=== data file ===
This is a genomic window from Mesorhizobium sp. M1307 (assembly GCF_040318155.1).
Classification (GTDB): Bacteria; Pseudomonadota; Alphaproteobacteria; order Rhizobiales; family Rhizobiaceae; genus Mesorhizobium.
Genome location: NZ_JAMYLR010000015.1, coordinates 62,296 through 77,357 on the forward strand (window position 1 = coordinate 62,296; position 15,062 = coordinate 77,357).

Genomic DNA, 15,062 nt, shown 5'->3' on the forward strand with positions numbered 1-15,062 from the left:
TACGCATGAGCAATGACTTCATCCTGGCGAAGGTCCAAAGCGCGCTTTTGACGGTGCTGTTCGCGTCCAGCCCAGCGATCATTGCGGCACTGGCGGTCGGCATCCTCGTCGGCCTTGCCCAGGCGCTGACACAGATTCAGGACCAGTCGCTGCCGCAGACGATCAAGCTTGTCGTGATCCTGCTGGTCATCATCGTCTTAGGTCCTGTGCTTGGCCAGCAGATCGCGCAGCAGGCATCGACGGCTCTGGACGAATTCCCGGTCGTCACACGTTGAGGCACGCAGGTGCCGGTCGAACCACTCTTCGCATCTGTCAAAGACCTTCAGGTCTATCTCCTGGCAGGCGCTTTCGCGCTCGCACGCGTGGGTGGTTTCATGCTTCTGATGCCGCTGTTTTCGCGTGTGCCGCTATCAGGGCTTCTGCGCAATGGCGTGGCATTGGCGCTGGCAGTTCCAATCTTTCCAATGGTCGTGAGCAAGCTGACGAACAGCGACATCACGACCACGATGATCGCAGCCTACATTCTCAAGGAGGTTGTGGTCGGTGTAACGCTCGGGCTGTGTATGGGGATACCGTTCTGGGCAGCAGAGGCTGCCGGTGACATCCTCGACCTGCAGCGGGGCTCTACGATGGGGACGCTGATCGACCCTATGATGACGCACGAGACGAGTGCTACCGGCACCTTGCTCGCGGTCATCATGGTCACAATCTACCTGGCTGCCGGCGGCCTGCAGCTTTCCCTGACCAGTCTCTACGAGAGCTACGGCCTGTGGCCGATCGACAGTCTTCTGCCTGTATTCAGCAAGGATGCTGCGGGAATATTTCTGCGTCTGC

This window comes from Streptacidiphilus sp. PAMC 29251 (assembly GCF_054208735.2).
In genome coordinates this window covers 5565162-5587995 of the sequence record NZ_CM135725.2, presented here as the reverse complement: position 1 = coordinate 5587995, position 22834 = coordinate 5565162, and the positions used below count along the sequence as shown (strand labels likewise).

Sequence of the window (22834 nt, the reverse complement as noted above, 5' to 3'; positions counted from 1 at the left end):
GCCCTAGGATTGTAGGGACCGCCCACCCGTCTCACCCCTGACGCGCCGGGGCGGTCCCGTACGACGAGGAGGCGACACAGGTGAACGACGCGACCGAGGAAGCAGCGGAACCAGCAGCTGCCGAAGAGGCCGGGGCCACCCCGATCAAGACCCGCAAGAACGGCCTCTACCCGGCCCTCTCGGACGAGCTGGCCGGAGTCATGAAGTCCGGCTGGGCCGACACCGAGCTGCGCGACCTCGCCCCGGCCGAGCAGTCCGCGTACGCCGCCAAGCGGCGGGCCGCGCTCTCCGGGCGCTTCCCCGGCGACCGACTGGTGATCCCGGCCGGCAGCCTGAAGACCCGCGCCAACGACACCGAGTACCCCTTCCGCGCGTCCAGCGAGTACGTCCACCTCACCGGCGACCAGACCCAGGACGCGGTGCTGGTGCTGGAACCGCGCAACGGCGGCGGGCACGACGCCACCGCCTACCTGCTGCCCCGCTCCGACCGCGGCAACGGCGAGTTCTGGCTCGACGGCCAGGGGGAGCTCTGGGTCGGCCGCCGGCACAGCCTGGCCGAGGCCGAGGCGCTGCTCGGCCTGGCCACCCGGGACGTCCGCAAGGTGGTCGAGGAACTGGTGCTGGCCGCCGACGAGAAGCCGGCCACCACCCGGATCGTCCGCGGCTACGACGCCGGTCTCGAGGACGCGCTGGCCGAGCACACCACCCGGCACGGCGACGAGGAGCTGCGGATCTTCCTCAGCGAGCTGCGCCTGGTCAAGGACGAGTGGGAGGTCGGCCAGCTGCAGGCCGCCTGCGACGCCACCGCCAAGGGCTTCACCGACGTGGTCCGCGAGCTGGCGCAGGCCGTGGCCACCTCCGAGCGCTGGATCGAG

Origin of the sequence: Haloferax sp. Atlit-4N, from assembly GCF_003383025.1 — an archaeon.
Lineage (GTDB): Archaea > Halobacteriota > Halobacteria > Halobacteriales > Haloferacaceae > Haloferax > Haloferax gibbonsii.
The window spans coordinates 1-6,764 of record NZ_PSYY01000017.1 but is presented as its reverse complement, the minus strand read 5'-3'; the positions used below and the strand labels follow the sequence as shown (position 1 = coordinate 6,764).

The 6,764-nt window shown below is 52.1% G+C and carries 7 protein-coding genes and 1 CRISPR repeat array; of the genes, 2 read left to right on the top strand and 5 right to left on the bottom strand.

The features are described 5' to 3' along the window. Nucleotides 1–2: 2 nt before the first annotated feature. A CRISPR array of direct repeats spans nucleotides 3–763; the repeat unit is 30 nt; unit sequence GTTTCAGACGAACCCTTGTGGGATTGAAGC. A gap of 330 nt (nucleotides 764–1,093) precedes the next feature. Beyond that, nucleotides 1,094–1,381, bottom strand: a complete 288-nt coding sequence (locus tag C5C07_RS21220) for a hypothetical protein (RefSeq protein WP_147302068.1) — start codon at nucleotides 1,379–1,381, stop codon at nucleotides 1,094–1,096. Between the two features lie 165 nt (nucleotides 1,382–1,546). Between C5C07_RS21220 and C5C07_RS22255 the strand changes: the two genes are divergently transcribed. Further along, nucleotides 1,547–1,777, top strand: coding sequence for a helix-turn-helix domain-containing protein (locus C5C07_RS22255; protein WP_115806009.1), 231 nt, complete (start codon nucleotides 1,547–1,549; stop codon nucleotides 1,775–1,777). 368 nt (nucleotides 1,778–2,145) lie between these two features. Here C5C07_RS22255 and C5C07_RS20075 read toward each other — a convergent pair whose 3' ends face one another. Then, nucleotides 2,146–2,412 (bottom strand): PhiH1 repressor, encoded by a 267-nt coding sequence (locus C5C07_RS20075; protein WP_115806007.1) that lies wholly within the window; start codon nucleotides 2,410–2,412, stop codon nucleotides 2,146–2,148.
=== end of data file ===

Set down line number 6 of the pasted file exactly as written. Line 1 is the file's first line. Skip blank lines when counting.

This window comes from Streptacidiphilus sp. PAMC 29251 (assembly GCF_054208735.2).